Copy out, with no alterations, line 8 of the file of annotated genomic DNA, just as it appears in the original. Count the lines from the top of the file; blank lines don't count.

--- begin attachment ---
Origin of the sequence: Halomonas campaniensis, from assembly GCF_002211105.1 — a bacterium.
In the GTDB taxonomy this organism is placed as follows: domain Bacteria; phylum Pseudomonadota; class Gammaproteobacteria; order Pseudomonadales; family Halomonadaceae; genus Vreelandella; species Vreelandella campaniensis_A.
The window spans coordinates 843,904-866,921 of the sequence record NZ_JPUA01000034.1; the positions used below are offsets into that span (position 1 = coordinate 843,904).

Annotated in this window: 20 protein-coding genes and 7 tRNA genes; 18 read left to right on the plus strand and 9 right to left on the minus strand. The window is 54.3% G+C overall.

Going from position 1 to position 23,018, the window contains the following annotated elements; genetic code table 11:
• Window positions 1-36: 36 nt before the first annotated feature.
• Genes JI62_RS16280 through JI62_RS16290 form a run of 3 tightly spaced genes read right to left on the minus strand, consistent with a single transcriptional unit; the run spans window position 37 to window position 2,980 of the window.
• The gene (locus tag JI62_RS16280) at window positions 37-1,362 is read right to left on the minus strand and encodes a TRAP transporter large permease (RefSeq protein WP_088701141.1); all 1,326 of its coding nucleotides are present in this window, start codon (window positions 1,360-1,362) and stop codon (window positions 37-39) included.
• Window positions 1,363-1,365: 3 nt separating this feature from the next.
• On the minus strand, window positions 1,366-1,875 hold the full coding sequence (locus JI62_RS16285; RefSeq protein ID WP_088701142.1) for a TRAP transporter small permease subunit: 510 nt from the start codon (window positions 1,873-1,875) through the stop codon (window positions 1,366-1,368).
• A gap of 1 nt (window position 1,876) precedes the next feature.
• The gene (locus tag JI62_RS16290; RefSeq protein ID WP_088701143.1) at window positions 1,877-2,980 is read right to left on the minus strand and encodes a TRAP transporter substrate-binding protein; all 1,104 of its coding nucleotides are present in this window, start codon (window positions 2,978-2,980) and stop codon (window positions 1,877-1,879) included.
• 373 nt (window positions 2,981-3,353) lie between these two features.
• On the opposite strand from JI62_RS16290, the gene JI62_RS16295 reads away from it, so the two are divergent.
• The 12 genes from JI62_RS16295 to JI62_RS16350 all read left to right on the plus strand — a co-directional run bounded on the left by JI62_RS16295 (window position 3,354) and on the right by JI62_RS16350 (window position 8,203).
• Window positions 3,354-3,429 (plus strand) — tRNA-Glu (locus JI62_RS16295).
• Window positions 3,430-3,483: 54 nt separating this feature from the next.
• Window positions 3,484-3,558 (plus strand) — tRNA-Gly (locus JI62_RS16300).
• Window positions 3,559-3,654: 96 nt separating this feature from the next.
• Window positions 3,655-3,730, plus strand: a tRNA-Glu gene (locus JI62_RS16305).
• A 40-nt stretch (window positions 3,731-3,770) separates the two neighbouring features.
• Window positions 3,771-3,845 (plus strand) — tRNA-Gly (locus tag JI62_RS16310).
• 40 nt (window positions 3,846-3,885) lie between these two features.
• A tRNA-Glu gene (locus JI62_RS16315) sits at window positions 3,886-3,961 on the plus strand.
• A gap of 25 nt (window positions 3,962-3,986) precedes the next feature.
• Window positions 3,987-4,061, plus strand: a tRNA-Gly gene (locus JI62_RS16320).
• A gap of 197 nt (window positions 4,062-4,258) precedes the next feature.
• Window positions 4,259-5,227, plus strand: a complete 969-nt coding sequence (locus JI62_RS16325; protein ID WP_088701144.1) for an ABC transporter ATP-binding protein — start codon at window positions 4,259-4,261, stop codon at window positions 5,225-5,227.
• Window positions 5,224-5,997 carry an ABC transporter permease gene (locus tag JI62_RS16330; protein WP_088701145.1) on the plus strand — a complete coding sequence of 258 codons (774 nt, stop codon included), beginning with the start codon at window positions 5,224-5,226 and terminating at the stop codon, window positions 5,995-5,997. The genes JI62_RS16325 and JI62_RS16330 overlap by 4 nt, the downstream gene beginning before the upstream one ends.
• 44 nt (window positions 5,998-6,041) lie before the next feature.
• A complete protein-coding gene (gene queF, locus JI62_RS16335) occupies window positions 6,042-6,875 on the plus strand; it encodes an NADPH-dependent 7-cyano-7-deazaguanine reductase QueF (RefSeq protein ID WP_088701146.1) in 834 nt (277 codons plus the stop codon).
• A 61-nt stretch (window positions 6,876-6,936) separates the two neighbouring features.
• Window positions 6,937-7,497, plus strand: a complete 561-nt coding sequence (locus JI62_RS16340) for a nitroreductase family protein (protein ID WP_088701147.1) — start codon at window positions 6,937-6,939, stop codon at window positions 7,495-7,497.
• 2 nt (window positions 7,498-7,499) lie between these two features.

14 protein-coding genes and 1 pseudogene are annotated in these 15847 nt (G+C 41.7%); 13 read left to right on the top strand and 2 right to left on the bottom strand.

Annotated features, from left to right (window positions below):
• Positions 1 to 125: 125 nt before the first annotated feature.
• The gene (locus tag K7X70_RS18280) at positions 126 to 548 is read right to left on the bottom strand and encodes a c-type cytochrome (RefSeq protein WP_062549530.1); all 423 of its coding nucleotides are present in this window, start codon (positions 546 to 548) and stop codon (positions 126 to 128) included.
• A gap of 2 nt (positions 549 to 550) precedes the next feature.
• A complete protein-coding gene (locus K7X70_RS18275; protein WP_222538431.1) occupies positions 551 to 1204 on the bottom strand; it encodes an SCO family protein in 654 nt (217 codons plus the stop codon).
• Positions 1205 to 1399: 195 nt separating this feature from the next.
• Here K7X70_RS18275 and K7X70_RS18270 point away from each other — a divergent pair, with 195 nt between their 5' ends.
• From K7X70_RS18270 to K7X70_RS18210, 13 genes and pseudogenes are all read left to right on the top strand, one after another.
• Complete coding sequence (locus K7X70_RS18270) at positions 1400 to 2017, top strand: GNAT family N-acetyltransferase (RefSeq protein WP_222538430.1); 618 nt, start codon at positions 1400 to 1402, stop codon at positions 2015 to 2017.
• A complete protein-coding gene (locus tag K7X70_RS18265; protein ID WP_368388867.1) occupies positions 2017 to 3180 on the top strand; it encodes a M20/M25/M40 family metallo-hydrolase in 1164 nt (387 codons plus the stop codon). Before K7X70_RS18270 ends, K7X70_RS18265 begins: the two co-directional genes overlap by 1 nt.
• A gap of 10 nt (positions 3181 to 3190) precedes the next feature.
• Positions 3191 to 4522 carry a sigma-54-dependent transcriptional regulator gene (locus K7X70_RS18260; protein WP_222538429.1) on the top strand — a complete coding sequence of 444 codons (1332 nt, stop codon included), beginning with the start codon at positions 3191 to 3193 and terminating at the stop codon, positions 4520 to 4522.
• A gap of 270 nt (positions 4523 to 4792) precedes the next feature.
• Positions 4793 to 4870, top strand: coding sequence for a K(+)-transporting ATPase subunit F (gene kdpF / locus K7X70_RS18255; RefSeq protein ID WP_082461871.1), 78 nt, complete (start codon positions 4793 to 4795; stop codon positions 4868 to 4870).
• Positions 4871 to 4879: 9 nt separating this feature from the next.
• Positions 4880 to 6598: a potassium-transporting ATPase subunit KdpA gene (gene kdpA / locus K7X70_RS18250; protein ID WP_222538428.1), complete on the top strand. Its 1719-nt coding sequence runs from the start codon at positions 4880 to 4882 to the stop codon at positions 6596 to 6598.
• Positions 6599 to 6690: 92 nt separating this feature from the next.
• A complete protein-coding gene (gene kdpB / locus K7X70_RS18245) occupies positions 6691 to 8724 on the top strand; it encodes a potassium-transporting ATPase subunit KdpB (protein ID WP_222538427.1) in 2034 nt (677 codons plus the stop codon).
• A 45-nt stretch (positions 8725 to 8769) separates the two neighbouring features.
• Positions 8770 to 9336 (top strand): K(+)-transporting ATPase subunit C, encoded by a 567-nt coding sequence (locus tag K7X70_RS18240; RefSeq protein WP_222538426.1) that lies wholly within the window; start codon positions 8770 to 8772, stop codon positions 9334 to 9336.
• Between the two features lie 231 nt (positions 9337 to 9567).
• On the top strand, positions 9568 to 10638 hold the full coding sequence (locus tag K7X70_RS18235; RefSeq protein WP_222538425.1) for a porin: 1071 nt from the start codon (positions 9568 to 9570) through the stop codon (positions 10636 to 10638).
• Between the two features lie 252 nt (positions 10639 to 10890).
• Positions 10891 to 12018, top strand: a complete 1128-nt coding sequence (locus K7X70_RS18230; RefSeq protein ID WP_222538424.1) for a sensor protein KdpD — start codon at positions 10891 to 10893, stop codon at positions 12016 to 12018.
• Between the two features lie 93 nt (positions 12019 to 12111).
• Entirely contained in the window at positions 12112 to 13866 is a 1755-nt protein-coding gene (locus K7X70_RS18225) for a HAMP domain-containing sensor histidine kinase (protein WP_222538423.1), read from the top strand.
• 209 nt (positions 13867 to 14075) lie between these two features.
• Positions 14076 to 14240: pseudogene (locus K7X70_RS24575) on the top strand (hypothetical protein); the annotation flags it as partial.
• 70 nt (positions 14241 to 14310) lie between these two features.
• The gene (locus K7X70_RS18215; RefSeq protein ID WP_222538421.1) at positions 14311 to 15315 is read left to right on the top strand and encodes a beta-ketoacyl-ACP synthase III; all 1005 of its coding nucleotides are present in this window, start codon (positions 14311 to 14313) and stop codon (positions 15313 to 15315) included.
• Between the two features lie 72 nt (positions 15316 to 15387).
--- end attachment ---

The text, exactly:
• The gene (locus tag JI62_RS16280) at window positions 37-1,362 is read right to left on the minus strand and encodes a TRAP transporter large permease (RefSeq protein WP_088701141.1); all 1,326 of its coding nucleotides are present in this window, start codon (window positions 1,360-1,362) and stop codon (window positions 37-39) included.